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Are we returning to 'safe' British comedy?

2nd November 2012
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There are many elements to British humour but typical British humour can be said to include obscenity, innuendo, absurdity, satire and frankness. Arguably British humour is – in essence – quite mean. However, it seems that old fashioned comedy, such as Miranda, a sitcom about a woman desperate to fit into society, seem to be winning awards when up against more cutting-edge shows.

Bad-taste gags do not distinguish between good and bad comedy but 'safe' humour is put in the front line whilst black humour is taking a back seat. There seems to be a lack of confidence when pushing boundaries.

Comedy writer Jason Hall says: “The bigger the audience, the safer the content, if you go to less corporate places for comedy, you will probably see edgier content”.

Some comedians do who use dark and crude British humour but maybe Miranda has been crowned queen of British comedy because television bosses avoid risks, like in the Lizzie and Sarah case. The BBC's 2010 comedy, about two housewives whose lives take a turn for the worse, was cancelled after one episode for being too racy. The programme was given an unambitious slot of 11.45pm.

While the majority of BBC programming is family-centric, Channel 4 offers more of a contrast with comedies like Fonejacker, The Inbetweeners and Noel Fielding's Luxury Comedy – although the jokes are not so cutting-edge, the tone is off-the-wall. They exhibit character which demonstrates experimentation and creativity. Channel 4 seems less fearful of controversy and mixes up family-friendly content with outrageous themes.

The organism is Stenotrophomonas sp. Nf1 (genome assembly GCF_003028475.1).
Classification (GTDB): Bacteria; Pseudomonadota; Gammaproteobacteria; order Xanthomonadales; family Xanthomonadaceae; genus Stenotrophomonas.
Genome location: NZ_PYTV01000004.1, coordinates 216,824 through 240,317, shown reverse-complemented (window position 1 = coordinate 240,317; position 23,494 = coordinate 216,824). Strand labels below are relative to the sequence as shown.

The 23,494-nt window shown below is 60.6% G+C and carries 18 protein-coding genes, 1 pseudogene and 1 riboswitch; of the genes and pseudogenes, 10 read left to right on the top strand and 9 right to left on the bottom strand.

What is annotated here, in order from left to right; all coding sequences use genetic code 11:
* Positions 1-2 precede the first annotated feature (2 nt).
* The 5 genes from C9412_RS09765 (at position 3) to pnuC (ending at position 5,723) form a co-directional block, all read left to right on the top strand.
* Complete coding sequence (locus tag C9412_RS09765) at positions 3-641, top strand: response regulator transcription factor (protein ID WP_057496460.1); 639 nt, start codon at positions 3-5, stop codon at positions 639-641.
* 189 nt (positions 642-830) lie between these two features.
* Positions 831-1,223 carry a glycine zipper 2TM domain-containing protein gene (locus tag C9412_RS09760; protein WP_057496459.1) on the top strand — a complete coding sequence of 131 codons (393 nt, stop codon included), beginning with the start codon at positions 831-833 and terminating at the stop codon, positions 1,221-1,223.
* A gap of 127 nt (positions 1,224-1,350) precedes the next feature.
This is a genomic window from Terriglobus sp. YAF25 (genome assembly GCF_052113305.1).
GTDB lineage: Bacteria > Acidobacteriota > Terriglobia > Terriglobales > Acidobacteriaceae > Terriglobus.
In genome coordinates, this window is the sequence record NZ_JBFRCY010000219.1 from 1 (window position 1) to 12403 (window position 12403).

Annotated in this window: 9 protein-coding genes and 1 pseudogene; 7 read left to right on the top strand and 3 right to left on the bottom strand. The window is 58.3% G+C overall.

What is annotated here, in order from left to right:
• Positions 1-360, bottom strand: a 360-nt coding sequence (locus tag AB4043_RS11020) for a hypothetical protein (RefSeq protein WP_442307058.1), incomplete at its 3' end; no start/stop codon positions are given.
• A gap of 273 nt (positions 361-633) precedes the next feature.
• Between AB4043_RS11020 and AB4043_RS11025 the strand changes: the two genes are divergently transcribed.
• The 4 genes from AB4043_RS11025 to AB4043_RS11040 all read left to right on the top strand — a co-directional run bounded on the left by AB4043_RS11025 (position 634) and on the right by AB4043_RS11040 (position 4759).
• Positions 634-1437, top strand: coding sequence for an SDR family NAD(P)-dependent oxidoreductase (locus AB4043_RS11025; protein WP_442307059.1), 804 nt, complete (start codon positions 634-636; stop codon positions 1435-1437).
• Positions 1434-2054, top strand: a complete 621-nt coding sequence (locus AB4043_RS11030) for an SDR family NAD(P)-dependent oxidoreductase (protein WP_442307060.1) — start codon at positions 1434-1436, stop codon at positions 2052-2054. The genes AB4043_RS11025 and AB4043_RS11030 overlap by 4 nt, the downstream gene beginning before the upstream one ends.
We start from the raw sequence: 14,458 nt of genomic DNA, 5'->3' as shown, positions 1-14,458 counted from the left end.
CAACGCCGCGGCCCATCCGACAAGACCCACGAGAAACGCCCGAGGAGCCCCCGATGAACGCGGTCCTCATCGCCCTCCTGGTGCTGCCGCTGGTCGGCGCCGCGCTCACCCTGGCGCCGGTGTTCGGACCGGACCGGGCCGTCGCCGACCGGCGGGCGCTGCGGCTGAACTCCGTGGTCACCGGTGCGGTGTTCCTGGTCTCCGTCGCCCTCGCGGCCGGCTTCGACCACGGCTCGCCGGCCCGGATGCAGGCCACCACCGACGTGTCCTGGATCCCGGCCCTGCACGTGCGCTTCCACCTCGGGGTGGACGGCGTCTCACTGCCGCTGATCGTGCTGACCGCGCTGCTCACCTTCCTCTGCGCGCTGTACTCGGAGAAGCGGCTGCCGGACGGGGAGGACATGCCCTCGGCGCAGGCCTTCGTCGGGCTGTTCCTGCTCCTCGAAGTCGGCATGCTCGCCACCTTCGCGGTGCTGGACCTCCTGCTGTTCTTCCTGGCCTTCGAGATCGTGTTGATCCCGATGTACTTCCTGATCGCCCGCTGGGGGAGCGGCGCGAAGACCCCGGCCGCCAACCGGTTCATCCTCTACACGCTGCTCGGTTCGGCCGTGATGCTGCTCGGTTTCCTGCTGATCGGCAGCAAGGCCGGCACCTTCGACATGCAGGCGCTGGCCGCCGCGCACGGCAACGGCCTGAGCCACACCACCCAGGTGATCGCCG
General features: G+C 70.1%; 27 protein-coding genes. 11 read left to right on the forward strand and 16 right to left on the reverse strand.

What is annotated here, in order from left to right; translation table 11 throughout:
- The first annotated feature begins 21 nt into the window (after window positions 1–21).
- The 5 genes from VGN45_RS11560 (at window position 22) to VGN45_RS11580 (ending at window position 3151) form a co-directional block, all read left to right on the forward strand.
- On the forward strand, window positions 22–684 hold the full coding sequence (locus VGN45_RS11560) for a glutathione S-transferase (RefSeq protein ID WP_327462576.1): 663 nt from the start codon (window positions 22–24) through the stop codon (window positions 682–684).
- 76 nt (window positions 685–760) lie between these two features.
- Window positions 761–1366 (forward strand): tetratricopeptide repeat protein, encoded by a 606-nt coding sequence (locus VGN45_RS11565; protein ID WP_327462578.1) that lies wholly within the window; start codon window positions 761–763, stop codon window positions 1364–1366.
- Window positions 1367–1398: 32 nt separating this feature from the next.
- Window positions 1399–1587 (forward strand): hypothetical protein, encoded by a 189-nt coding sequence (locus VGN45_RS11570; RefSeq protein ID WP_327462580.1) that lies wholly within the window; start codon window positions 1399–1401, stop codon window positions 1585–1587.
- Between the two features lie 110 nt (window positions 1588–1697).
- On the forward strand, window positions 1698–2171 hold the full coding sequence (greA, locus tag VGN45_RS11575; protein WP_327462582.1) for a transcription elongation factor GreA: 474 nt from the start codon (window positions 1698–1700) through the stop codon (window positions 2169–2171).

However, some think there is focus on comedy 'attempting' to be edgy. Comedy successes during this time, Ricky Gervais and Frankie Boyle, both have relished in raising subjects that are deemed taboo.There were mixed reviews about Ricky Gervais's show Life's Too Short, an observational sitcom described by Gervais as being about "the life of a showbiz dwarf.” But some even consider their material to use easy targets and avoid being too political.

Commissioning so much 'safe' comedy is okay, but less so if it goes hand in hand with the persecution of edgier comedy. Jason Hall says: “Commissioning editors avoid admitting that in times of recession, people just want to have a good laugh”.

Maybe there should be a stronger focus on appealing to a more diverse crowd rather than avoiding controversy. 




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